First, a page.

Nearly every country in the world with a significant Muslim population has a government also tied to Islam. To say that Islam is not the problem is ignoring the reality that the most powerful Muslims in the world are political leaders. Almost every popular “revolution” has led to a more theocratic regime.

        Democracy has to have rules. The Constitution was written in a way that direct and indirect democracy could keep power in check. That has been eroded over decades by states giving their power to the federal government in exchange for abdicating accountability. If the Egyptian military doesn’t to run the country, they need to write a damn good constitution.

    • underwhelmed says:

      Surely you jest!

  2. HELENK says:

    http://www.guardian.co.uk/world/2013/jul/01/egypt-army-mohamed-morsi-coup

    morsi stands firm under military threat.

    feels he has the US backing him.

    backtrack will get us mixed up in this mess and on the wrong side

  3. Arab Spring becomes Cairo Summer morphs into Morsi Fall.

  4. HELENK says:

    http://www.cnbc.com/id/100858336

    Egypt’s foreign minister resigns

  5. I have an Egyptian lady in my sales organization and she just left my house and said that she watches only Arabic television. Apparently there were 30 million protesters yesterday against the regime. She said Morsi had succeeded in uniting the Egyptian people—-against him. She says everyone HATES the Muslim brotherhood.

    • Internal Exile says:

      Dare we hope the sensible majority of the world’s Muslims are going to start telling their fundies to go jump off the nearest minaret? :mrgreen:

    • wmcb says:

      I sincerely hope the secularists succeed.

      • underwhelmed says:

        In Egypt and in Turkey. Then I might start thinking we’ve got any hope for peace.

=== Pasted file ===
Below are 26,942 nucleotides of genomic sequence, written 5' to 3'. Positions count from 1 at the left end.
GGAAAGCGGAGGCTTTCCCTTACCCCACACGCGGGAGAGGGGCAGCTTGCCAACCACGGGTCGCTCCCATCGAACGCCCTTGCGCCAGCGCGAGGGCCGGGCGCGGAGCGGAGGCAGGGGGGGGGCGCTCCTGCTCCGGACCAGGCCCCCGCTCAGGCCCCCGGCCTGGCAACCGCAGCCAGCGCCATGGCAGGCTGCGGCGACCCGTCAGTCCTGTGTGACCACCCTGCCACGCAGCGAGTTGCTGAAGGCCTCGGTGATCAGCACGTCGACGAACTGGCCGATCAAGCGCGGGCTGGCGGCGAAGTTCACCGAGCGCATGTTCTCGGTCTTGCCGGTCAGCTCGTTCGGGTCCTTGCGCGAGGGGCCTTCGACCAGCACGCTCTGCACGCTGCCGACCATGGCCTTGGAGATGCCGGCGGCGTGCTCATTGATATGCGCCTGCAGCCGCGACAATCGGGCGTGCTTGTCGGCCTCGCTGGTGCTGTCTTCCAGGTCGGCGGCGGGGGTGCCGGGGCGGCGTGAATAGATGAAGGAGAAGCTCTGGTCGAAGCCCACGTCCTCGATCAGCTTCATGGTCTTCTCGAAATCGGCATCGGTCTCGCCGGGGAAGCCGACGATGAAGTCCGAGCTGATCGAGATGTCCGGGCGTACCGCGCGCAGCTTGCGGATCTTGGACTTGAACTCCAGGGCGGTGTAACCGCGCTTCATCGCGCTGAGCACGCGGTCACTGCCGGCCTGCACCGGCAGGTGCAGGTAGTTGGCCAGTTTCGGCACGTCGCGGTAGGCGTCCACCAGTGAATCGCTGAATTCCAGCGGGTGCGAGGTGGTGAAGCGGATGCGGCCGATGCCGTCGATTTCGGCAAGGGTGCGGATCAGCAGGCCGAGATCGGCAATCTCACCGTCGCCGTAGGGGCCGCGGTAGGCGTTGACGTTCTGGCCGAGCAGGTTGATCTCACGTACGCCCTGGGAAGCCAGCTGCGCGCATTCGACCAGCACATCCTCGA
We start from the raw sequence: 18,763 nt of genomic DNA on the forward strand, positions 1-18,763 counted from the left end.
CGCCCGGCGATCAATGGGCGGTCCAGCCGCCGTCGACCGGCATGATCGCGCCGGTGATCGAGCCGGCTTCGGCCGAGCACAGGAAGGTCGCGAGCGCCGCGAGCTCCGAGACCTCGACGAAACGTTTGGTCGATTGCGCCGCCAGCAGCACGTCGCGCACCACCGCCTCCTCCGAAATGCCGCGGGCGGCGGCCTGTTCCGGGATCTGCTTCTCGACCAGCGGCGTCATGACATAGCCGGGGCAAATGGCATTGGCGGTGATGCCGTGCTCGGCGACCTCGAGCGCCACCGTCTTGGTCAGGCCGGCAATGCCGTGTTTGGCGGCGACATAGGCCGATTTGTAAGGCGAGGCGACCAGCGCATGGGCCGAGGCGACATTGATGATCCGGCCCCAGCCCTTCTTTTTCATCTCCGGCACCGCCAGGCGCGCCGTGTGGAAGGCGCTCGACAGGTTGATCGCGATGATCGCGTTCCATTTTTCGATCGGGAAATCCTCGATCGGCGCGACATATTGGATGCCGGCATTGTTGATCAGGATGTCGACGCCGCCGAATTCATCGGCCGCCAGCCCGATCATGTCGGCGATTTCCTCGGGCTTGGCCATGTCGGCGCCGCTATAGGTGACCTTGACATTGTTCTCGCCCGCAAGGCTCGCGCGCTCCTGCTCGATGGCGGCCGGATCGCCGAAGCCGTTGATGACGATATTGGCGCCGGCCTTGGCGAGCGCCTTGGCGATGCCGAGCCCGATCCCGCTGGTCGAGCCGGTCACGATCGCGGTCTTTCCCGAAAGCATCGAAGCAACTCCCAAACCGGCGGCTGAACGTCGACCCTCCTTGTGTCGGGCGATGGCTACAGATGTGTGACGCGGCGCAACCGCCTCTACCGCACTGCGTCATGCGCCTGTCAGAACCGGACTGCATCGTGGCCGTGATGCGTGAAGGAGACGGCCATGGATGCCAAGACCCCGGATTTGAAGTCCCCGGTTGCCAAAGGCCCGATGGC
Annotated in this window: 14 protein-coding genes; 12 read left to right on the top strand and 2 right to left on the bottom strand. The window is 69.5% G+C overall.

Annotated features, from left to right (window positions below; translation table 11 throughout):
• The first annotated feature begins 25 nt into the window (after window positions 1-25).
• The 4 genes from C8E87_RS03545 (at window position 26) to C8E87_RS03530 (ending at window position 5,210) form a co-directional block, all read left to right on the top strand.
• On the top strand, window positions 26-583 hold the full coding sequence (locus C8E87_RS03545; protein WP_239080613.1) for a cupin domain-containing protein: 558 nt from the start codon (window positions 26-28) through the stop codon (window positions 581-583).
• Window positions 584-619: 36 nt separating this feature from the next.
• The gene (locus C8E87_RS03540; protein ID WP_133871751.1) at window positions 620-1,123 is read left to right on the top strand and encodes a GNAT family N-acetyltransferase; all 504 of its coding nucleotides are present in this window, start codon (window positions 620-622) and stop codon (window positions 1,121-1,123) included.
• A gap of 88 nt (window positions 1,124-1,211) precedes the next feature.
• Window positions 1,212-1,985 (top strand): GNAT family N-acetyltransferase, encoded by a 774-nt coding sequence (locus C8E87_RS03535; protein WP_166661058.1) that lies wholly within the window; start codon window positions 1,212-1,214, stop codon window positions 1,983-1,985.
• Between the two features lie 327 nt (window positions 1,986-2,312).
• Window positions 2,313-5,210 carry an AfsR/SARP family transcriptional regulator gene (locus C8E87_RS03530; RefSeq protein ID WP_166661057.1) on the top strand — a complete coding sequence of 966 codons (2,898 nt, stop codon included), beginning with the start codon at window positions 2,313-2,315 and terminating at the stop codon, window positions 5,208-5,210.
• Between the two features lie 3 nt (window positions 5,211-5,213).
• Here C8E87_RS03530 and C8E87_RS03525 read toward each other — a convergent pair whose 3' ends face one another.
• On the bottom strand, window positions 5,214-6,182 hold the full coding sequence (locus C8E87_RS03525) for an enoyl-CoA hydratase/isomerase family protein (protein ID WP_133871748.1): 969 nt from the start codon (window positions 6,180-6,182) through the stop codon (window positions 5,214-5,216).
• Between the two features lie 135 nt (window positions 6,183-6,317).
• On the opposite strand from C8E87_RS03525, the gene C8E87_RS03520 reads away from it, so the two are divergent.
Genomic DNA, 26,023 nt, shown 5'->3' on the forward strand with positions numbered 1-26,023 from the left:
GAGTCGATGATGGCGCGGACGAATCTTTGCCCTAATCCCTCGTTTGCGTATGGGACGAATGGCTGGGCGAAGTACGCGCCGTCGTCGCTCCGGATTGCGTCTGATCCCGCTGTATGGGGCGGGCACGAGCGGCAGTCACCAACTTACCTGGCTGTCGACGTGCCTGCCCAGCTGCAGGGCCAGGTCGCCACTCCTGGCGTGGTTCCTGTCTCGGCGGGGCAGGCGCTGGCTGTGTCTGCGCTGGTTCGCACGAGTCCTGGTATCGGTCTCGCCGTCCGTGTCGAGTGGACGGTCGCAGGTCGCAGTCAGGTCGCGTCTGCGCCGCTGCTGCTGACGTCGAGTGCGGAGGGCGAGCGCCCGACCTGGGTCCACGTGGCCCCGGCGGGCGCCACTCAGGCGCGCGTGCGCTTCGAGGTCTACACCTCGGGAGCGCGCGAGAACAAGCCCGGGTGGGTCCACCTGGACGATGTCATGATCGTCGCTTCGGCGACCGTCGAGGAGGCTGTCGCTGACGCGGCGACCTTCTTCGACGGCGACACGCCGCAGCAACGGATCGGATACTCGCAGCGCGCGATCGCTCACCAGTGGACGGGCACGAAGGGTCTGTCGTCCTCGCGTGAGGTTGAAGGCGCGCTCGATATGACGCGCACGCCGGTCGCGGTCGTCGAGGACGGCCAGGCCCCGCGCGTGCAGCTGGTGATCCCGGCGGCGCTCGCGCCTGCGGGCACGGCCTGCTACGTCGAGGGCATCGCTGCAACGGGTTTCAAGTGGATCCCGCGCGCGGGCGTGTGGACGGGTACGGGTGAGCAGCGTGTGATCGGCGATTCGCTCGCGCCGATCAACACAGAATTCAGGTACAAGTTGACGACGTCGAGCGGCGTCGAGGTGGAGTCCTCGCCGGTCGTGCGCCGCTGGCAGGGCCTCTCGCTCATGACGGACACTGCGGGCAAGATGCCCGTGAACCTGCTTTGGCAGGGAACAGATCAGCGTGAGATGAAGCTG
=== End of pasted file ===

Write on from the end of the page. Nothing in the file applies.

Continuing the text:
6. Yeah and verily, sistah.

  7. myiq2xu says:

    This why I love Justified:

    “I mean, he shoots Theo Tonin, fakes his own death in a spectacular fashion, pushes a guy out of an airplane while he’s flying it, parachutes into Harlan County with enough coke and cash to jump-start the economy of a small country, and then he has the balls to get a job in law enforcement, not once but two times! He spends a couple of days riding around with you while you’re looking for him, and now he’s run off with a hooker that’s half his age. That’s some bad-ass shit.”

  8. 1539days says:

    Ambassador Thomas Jefferson recounting a conversation with Tripoli ambassador Sidi Haji Abdrahaman over 200 years ago.

    It was written in their Koran, that all nations which had not acknowledged the Prophet were sinners, whom it was the right and duty of the faithful to plunder and enslave; and that every mussulman who was slain in this warfare was sure to go to paradise. He said, also, that the man who was the first to board a vessel had one slave over and above his share, and that when they sprang to the deck of an enemy’s ship, every sailor held a dagger in each hand and a third in his mouth; which usually struck such terror into the foe that they cried out for quarter at once.

  9. HELENK says:

    http://weaselzippers.us/2013/07/01/egyptian-christians-battle-muslim-radicals-in-islamist-stronghold-3-killed/

    there will never be peace between islam and other religions. the muslims will not allow it

  10. HELENK says:

    http://www.cnn.com/2013/07/01/politics/snowden-asylum/index.html

    snowden requests asylum from 19 different countries